Last week’s Digital Days saw Ubisoft revealing quite an intriguing little trio of upcoming mobile games, based off their existing catalogue of franchises. Rayman Fiesta Run sees a follow up to last year’s popular Jungle Run, but Rabbids Big Bang and Assassin’s Creed: Pirates bring something brand new to their respective game series.
Rayman Fiesta Run
Coming off the back of last year’s runaway success, Rayman returns to mobiles and tablets with Rayman Fiesta Run. A short amount of play time really showed that this want to take things to the next logical level, pushing beyond what was there last year.
If you’re unfamiliar with Jungle Run, it would be easy to dismiss this as an endless running game, when it’s actually not. It’s more like a version of Rayman where someone else is holding the D-pad or stick permanently to the right, leaving you to control the jumping and punching.
However, where Jungle Run gave you one flat world to run through, Fiesta Run introduces the jump pads which bounce you to a different layer, introduces the ability to shrink Rayman down, swim and so on, adding so much more potential variety to the level design. It brings the whole thing much closer to Rayman Legends and Origins in this regard.
It also ramped up the difficulty level on the couple of levels I picked at random from the world map, but I’d imagine this was just pot luck, and we’ll see the same gradual difficulty increase as we did in the first attempt.
Rayman Fiesta Run is out later this year, and should do a good job of mixing things up and progressing from the first outing with Jungle Run.
Rabbids Big Bang
The Rabbids are a truly ridiculous bunch, as a bizzare offshoot from the Rayman franchise, which is really, really popular in France, in particular – they’re known as cretinous rabbits over there. Big Bang takes this bunch of loonies, and drops them into space, in a game which has quite a few parallels to Angry Birds Space, but manages to do its own thing.
You start each level by getting one rabbid to hit another with a baseball bat, and propel them into a particular arc, to try and collect a bunch of coins and complete the level. Very quickly, though, it introduces a limited use jetpack, other planetary bodies and gravity wells and… cows?
Yeah, that’s definitely a cow you can splat your rabbid into. I did say this game was a bit nuts, and this carries into the customisation, where coins earned through playing can be spend on buying bits and pieces of costumes to dress the rabbids up.
This looks like it could be quite a fun little physics puzzler, which will take a bit of thought and timing to weave your way through increasingly challenging levels, when it’s released later this year.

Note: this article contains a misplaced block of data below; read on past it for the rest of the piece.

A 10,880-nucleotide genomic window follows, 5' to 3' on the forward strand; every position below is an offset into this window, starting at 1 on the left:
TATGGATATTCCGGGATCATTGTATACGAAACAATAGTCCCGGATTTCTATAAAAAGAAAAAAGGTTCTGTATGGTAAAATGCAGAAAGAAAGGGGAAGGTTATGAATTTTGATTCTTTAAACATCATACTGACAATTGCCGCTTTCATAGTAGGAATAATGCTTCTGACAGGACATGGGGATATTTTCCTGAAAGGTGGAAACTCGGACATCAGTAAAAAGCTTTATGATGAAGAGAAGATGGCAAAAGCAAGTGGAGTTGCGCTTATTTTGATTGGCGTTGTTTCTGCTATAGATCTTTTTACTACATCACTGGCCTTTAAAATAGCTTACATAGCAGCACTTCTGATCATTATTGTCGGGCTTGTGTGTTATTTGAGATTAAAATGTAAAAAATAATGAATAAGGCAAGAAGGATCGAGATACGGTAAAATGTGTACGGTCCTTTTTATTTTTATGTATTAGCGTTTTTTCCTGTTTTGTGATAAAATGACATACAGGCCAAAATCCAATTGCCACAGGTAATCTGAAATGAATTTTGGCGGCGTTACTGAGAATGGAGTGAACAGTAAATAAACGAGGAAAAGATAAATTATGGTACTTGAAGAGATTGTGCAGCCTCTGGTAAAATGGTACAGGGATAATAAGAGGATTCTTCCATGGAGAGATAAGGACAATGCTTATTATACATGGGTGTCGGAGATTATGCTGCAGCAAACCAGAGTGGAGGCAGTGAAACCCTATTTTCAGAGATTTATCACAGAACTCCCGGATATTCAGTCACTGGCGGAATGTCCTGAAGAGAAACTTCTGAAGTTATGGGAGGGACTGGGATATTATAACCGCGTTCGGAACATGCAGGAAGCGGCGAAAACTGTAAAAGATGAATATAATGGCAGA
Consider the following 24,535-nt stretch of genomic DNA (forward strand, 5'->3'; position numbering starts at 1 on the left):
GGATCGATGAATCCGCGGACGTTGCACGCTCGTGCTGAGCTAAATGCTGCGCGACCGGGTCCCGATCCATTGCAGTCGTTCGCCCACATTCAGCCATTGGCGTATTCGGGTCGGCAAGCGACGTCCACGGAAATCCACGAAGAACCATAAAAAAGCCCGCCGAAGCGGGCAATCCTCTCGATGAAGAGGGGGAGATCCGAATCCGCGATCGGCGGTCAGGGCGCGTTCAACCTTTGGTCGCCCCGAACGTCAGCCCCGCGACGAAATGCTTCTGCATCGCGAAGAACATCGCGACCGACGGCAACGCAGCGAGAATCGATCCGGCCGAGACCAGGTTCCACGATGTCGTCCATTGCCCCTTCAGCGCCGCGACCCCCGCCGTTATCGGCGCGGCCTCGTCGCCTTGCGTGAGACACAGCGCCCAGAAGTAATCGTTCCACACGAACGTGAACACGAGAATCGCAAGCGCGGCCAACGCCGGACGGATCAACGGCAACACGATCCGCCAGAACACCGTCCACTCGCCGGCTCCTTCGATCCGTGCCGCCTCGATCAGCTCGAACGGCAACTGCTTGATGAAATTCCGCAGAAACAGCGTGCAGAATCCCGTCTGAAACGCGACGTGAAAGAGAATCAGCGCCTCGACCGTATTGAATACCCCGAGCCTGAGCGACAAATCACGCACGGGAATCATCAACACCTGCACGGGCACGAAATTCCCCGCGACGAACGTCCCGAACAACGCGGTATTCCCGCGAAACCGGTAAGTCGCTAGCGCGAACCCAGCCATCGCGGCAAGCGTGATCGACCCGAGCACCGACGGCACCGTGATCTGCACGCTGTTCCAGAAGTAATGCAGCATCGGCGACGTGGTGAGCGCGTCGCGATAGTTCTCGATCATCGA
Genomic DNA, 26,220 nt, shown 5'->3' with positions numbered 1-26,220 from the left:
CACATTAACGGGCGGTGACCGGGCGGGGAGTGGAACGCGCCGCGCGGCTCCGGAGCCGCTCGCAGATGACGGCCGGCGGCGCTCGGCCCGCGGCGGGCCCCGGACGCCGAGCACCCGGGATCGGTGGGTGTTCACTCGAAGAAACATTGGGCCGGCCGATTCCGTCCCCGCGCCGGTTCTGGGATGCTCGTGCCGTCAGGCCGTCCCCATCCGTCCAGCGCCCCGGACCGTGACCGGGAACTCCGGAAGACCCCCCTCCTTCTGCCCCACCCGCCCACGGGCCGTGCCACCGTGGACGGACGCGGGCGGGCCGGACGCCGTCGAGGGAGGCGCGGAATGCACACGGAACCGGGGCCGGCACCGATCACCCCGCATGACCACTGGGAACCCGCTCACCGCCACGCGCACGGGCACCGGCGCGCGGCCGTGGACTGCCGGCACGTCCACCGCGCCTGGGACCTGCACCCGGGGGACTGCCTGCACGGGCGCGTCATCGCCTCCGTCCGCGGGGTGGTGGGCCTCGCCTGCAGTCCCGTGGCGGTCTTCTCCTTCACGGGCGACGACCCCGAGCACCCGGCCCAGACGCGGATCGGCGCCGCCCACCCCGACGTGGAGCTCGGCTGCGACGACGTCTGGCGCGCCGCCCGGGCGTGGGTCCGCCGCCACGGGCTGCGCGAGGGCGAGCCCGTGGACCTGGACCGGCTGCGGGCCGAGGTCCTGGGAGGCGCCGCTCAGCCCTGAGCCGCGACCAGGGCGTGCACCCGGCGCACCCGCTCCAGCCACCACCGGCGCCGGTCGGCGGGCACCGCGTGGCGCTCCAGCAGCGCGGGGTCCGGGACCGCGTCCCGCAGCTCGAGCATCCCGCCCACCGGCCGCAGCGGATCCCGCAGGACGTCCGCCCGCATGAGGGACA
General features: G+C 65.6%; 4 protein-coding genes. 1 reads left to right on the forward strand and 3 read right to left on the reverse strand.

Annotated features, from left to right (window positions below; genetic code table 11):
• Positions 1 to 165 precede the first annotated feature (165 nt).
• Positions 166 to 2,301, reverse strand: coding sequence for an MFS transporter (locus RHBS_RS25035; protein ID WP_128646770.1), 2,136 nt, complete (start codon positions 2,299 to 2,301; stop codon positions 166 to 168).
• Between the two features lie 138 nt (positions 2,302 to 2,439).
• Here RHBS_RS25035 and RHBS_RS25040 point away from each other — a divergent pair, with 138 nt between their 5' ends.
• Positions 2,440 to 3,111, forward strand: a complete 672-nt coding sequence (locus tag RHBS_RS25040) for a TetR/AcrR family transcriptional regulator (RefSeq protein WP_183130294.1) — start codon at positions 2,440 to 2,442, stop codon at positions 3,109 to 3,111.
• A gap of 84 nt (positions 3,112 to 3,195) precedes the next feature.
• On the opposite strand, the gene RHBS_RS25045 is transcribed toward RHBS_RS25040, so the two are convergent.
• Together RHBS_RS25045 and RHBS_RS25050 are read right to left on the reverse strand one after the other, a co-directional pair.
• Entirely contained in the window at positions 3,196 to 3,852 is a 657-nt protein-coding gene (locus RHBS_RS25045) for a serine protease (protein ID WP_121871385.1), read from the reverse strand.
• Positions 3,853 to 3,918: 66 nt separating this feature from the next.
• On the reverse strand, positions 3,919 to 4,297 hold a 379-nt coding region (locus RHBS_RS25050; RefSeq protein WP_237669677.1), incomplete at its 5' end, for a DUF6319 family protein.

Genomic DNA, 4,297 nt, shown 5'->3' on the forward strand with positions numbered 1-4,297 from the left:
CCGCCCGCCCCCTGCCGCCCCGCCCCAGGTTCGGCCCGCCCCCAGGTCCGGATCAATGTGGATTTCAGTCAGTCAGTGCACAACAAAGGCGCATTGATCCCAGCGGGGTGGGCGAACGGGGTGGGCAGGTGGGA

Assassin’s Creed: Pirates
It would seem that Assassin’s Creed is all about boat-y action these days – I’m sure there’s a horrendous pun to be had here – and Ubisoft have decided that mobiles and tablets should get a look in on this too, with Assassin’s Creed: Pirates.
It is going to be all boats, all of the time, as fairly early in development they realised that this was the element that worked best, and was one they should hone in on and refine. There will be a balance between combat and exploration, which can be played in either first or third person, with it weighted slightly in favour of combat, and backed up by RPG-like ship upgrades.
Unfortunately, there was no hands on time here, and actually no footage outside the handful of snippets in the trailer, but it’s a solid concept. Speaking to Julien Guérif, Script Writer for the game, he was able to give me some insights in what else to expect.
The story is set during the rough time period of AC4, but comes in the form of 2D cinematics, intercutting the boat-based gameplay. It tells the tale of Alonzo Batilla, a half-French, half-Spanish pirate, who roams the seas of a large slice of the West Indies, hunting down the lost treasure La Buse – The Buzzard.
This ties in with real life events, as many AC games do, and La Buze was a real life pirate who, coming to the end of his days threw a cryptogram into a crowd, which he claimed held the clue to the location of his ill-gotten gains. To this day, that treasure has been undiscovered, despite many surely trying to find it.
The target for this game, as with the others, is for later this year, with a good concept and sensible design behind it. However, with so little game to actually show, it does feel like it maybe wasn’t quite ready for the lime light just yet.